Board president dies suddenly

Benton Harbor school board President Stephen Mitchell, pictured in May, died on Tuesday after a sudden illness. He was 71.

BENTON HARBOR — Benton Harbor school board President Stephen Mitchell died Tuesday after a sudden illness. He was 71.

“We are all in shock,” school board Secretary Patricia Rush said. “President Mitchell was a proud Tiger and was entirely devoted to Benton Harbor schools.”

Board Vice President Joseph Taylor said in an emailed statement that the board and community are grateful for Mitchell’s leadership and his many years of service with Benton Harbor Area Schools.

“We are heartbroken and our prayers are (with) the Mitchell family,” he said.

A special school board meeting to discuss board policies was canceled Tuesday, before the announcement of his death, due to Mitchell falling gravely ill. It has not been rescheduled.

Mitchell, a Benton Harbor native, took over as president on Jan. 1 and has guided the board through the chaos caused on May 24 when state officials first proposed closing Benton Harbor High School in 2020. Trustees have rejected any plans in which the high school could be closed and are currently working with state officials to create an advisory board to develop an operating plan to move the district forward.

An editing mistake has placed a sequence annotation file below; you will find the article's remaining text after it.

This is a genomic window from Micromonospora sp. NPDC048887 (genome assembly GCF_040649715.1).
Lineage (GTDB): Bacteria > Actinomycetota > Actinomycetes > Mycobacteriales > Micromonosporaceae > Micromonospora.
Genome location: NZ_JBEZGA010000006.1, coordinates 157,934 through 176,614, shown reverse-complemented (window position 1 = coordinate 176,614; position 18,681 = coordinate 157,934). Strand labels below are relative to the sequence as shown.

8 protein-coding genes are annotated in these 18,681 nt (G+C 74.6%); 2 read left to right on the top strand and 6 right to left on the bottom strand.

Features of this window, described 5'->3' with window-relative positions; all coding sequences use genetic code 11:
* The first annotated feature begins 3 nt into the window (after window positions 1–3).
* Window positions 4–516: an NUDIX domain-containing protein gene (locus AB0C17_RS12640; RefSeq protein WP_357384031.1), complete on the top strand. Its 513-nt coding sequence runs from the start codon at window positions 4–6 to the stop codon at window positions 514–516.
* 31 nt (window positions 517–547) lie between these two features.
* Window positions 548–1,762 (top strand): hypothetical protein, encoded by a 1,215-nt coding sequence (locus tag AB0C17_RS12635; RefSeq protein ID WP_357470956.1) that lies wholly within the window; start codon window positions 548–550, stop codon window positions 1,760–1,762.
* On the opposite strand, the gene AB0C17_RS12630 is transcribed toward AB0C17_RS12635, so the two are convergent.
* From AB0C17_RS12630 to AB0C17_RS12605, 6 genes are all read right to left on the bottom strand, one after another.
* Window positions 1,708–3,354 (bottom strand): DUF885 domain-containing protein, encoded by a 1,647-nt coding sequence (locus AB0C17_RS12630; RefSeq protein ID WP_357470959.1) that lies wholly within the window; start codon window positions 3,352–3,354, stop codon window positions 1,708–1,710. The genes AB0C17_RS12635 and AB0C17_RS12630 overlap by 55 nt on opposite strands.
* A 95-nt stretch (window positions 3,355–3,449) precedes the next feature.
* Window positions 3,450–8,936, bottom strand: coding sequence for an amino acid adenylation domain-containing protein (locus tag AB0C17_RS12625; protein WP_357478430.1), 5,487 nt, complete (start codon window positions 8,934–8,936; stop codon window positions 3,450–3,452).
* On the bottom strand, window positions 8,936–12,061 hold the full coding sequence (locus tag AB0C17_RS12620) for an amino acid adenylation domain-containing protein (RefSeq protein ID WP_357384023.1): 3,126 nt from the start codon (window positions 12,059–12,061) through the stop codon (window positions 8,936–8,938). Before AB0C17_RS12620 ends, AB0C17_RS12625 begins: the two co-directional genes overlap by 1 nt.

Mitchell was first appointed to the school board in January 2015 to fill a vacancy. He ran unopposed for the seat in 2016.

He was a lifelong Tiger, having graduated from Benton Harbor High School in 1966. After going away to college, he returned to the city in 1974 to be the director of security for the school district. In 1988, he was promoted to director of operations and facilities, where he stayed until retiring in 2008.

Earlier this year while being interviewed for a story for The HP’s annual Spotlight edition, Mitchell said his favorite memory of growing up in Benton Harbor was being involved in sports. 

“I was an athlete most of my life,” he said. “Playing on the Benton Harbor Little League was an honor back then. We had some great teams. More importantly, probably, the kids that I grew up with, we’re still in contact with each other even today. But we started out as 6-year-olds.”

He was on the state championship basketball team in 1965 as a junior and was vice president of the school board when the team won state again in 2018.

He said watching the team win the championship brought back memories of riding the fire truck into town and of the gym being packed with supporters.

“It’s a great feeling,” he said.

Mitchell, the youngest of eight siblings, said growing up on North McCord Street in the 1950s and early 1960s was pretty idyllic, with neighbors knowing each other and the children of all colors playing together. 

“It was a great time. Downtown was bustling. I have some great memories,” he said.

Even though he retired, Mitchell never stopped working. He was still working as a driver three days a week at Signature Toyota.

Mitchell and his wife, Marlene Mitchell, were married in 1972.

Contact: lwrege@TheHP.com, 932-0361, Twitter: @HPWrege